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OpEdNews Op Eds    H4'ed 10/21/21

Amazon and Google: partners in Israeli apartheid

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Razor wire Wall, Occupied Palestine
Razor wire Wall, Occupied Palestine
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The best-selling Irish novelist Sally Rooney is openly shunning Israel after recent reports from human rights groups warned that Israel practices apartheid, systematically oppressing Palestinians under its rule.

But while Israel risks becoming a pariah among some cultural producers, it is being aggressively embraced by globe-spanning corporations like Amazon and Google - among the wealthiest companies in history.

The two tech giants are not just lining up to do business with Israel. They are actively working to build and improve the technological infrastructure Israel needs to surveil Palestinians and confine them to the ghettos Israel's army has created for them.

Through their collaboration on Israel's Project Nimbus, both companies are helping to remove any pressure on Israel to make peace with the Palestinians and are instead becoming partners in Israeli apartheid.

Now workers for both companies are speaking out - most of them anonymously for fear of what they call "retaliation."

This month some 400 employees of the two companies published a letter in The Guardian newspaper warning that Amazon and Google were contracted to supply "dangerous technology" to the Israeli military and government that would make Israel's rule over Palestinians "even crueler and deadlier."

Under wraps

The $1.2 billion contract for Project Nimbus awarded earlier this year means the two tech firms are to build data centers in Israel on behalf of the Israeli military and government.

Senior staff will need Israeli security clearance to work on the project.

In a sign of how aware Israel is of the potential backlash against Amazon and Google's involvement, the contract bars the tech corporations from withdrawing due to pressure from either employees or the growing boycott, divestment and sanctions (BDS) movement. The terms of the contracts are also being kept under wraps to prevent scrutiny.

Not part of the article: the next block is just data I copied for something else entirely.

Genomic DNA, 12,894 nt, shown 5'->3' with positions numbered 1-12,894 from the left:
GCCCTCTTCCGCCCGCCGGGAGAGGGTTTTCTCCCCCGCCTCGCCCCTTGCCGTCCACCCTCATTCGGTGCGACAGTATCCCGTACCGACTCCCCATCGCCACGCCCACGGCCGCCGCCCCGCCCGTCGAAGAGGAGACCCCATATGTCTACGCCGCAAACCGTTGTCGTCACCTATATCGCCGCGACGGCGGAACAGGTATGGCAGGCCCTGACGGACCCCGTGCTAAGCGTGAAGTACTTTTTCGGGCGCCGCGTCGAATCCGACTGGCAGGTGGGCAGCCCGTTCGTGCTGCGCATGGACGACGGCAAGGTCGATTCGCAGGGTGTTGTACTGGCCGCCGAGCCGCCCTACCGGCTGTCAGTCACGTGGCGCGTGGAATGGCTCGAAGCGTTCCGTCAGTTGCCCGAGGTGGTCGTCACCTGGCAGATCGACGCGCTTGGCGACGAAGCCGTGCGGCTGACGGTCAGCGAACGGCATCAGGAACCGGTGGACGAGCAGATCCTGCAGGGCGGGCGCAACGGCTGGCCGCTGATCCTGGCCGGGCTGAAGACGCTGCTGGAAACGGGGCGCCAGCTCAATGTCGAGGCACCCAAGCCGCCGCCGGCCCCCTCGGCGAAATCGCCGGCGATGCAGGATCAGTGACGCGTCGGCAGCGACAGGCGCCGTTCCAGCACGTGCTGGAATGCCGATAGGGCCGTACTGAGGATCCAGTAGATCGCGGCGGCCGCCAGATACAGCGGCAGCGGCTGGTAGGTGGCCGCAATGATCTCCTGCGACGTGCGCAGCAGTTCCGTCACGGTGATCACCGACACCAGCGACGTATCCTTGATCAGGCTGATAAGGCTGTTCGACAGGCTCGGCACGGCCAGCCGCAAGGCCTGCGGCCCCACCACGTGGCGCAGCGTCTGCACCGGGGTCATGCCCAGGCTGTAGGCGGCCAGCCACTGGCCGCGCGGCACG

The tech giants' wish to avoid publicity is understandable. Each pays lip service to ethical business practices. Google claims that firms "can make money without doing evil," while Amazon's "leadership principles" state a commitment to "make better, do better and be better."

Providing Israel with the technological tools to better enforce both its belligerent military occupation and its apartheid policies privileging Jews over Palestinians looks suspiciously like making a lot of money from colluding with evil.

In the words of the whistleblowing staff, Amazon and Google's collaboration allows "further surveillance of and unlawful data collection on Palestinians, and facilitates expansion of Israel's illegal settlements on Palestinian land."

Neither Amazon nor Google responded to a request for comment on the concerns raised in the letter.

Enforce occupation

Two employees, Gabriel Schubiner, a software engineer at Google, and Bathool Syed, a content strategist at Amazon, went public on NBC's website shortly after publication of the letter in The Guardian.

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Jonathan Cook is a writer and journalist based in Nazareth, Israel. He is the 2011 winner of the Martha Gellhorn Special Prize for Journalism. His latest books are "Israel and the Clash of Civilisations: Iraq, Iran and the Plan to Remake the Middle East" (Pluto Press) and "Disappearing Palestine: (more...)

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